STATEMENT OF THE OBJECTS An important object of this invention is to provide a collet attachment for a pneumatic drill tool that will accurately drill a plurality of more closely spaced holes in a minimum period of time.

Another important object is to provide such a collet attachment that positively locks the tool to the associated jig.

Still another object is to provide a collet attachment that is simple in operation and rugged in design, can be quickly engaged and disengaged, and occupies a minimum of lateral space beyond the size of the hole to be drilled so that the tool can accommodate a workpiece that has holes with closer centeriine distances. s

Other objects and many of the attendant advantages of this invention will be readily appreciated as the same becomes better understood by reference to the following detailed description when considered in connection with the accompanying drawings wherein:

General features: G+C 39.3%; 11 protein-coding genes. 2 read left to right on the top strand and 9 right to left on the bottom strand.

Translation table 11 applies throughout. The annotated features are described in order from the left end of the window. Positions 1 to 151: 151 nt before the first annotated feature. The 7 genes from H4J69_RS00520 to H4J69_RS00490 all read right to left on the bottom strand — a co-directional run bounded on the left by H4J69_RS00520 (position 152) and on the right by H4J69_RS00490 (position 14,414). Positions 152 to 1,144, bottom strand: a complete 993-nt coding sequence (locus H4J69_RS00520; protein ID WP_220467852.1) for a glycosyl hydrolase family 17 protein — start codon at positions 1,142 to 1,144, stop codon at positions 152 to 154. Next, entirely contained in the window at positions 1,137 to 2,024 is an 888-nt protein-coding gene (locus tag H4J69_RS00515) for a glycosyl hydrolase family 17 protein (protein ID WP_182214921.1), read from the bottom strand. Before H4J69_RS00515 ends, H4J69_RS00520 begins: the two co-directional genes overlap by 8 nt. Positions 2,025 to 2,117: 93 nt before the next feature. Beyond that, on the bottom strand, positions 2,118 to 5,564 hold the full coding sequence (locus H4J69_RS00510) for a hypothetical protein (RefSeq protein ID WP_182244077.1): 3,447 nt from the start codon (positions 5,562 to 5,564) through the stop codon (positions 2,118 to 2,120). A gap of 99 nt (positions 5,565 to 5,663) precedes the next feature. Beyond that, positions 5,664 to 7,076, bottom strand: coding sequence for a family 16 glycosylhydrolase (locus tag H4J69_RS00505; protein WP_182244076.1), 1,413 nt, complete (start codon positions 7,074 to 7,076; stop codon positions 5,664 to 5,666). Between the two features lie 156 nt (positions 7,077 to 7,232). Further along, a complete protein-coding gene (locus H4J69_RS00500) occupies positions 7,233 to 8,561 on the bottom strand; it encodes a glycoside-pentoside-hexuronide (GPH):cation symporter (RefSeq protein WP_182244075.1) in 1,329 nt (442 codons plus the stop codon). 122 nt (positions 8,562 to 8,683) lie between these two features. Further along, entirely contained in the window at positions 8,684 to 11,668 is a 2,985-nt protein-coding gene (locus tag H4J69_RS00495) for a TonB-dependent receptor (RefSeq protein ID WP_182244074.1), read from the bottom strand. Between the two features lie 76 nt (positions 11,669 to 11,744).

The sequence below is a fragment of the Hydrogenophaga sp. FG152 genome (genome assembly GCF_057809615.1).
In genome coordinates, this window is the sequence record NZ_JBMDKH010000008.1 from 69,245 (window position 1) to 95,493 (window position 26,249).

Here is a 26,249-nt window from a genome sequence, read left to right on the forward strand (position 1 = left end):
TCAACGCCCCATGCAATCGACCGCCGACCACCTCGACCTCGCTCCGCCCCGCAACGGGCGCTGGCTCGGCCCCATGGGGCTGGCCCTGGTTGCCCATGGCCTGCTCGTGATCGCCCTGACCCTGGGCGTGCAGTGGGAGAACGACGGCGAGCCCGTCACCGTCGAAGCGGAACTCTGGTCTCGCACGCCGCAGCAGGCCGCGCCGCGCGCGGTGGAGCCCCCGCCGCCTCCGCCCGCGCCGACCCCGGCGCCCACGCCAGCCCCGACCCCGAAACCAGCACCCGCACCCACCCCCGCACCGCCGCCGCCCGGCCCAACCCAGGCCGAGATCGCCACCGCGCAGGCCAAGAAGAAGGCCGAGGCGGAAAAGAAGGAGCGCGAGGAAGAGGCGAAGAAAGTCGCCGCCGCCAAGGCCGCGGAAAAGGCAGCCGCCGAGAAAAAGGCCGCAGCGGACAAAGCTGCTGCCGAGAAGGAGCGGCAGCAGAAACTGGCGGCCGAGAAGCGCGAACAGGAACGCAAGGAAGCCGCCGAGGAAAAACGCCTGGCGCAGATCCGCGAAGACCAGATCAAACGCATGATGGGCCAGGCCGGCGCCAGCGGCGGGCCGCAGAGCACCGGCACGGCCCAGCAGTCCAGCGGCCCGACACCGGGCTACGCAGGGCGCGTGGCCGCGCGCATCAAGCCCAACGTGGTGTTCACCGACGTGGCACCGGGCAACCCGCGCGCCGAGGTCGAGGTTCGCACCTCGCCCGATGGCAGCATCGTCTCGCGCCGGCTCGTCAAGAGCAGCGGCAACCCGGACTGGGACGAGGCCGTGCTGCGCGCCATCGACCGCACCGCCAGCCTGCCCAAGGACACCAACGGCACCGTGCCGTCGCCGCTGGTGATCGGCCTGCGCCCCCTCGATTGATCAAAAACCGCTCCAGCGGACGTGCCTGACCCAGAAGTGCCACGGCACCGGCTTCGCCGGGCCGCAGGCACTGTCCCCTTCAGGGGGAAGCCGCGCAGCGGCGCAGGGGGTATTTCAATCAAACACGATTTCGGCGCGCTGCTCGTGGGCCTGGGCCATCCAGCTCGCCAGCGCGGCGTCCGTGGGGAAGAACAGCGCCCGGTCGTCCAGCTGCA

FIG. i is a partial elevation view of a pneumatic power drill having a collet attachment shown in section and engaged with a workpiece;

FIG. 2 is an exploded elevation view, partially in section, of the novel collet attachment and jig bushing with the collet lugs aligned for engagement with the receiving slots of the jig bushing;

FIG. 3 is a bottom view of the collet showing the disposition of the attaching lugs; and

FIG. 4 is a bottom view of the jig bushing showing the arrangement of the slots and camming surfaces to accommodate the collet lugs.